Walking into Jennifer Stillwell’s exhibition at Plug In ICA is like entering a construction zone gone haywire, where tofu spews out of vents and crunched up crackers cover logs of black asphalt-like material.
Curated by Steven Matijcio, the exhibition includes sculptural installations created over the past several years and shown in Toronto and New York, as well as two new pieces created specifically for the show at Plug In.
The artwork consists of everyday objects that have been separated from their associated identities and functions and transformed into new, thought-provoking forms.
“Stillwell’s use of materials, sense of process and sensibility to the passage of time are key ingredients to her work,” Anthony Kiendl, Plug In’s director, said in an e-mail.
“Ingredients” can be taken literally here, as many of Stillwell’s pieces use, or reference, food.
Her newest work involves Slurpee cups and beer bottles: two beloved prairie staples that account for a fair amount of street litter in Winnipeg. These appropriated products, once drained of their sugary liquids, have been altered to create something recognizable, yet entirely new.
“Brainfreeze” involves peeled-off Slurpee cup decals that have been applied to the wall to form three large, molecule-like arrangements.
“I was sharing a studio with a friend of mine who always drinks Slurpees. I started playing with her leftover cups, and came up with a couple of ideas before refining the piece to its current state. After that, it was just a matter of connecting the dots literally and figuratively,” Stillwell said by e-mail when asked about the origins of “Brainfreeze”.
Across the gallery, a piece called “Range” features 97 bottles of beer on the wall. The labels have again been peeled, so that only picturesque snow-capped mountains remain. Placed upon a shelf of differently leveled vertical 2 X 4s, the rugged landscape depicts several Canadian icons at once: mountains, lumber, snow and beer.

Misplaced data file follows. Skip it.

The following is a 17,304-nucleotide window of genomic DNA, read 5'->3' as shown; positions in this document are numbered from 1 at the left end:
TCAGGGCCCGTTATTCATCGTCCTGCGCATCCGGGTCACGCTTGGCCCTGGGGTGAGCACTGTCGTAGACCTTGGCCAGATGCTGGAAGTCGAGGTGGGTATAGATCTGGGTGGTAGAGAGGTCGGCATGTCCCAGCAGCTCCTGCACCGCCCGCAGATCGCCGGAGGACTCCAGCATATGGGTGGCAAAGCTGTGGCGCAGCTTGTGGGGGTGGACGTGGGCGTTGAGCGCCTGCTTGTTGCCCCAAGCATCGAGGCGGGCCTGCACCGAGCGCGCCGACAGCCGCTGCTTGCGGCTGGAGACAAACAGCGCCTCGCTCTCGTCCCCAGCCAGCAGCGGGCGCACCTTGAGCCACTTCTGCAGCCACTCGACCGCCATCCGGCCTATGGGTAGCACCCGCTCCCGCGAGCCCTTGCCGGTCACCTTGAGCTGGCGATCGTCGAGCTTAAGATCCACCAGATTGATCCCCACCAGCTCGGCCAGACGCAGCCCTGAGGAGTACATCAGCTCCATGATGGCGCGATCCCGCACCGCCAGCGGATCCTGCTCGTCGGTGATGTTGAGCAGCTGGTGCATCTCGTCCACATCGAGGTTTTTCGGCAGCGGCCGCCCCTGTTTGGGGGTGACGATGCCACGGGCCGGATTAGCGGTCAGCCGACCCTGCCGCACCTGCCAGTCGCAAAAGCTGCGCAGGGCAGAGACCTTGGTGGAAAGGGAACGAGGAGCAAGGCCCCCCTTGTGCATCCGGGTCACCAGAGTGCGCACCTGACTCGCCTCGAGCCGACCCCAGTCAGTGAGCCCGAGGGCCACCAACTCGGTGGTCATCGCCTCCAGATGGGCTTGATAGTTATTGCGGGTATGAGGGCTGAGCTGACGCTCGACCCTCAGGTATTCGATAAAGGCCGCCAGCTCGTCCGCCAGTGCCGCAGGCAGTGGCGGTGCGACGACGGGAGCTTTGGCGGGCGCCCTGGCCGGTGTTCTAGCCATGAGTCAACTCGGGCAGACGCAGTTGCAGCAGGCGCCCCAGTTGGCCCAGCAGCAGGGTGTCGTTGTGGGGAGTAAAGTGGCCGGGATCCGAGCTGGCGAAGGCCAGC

“If you peel the label off a beer bottle, you can identify with the physical process of the piece. In this case the process is repeated over and over to form a kind of mountain range,” Stillwell said.
A video titled “Wall Plow” features another reference to the prairies. In it, the artist slowly pushes a white wall-divider over a trail of rubble, plowing until it reaches the front of the screen where it becomes indistinguishable from the gallery wall on which it is projected.
As well as creating new prairie landscapes out of appropriated products, Stillwell draws inspiration from Minimalist art and the readymades of Marcel Duchamp.
Expressing the act of production and retaining a sense of incompleteness, her artwork reveals its own labour-intensive and meticulous creation.
“I work within the context and structure of the gallery to create a wider dialogue about space and time,” Stillwell explained.
The imaginative installations in this exhibition raise questions surrounding the act of making art. Laborious processes are displayed, and yet an element of play remains in Stillwell’s transformation of once familiar materials into new and unusual forms.
Jennifer Stillwell’s show is on display until Jan. 31.
Published in Volume 63, Number 16 of The Uniter (January 15, 2009)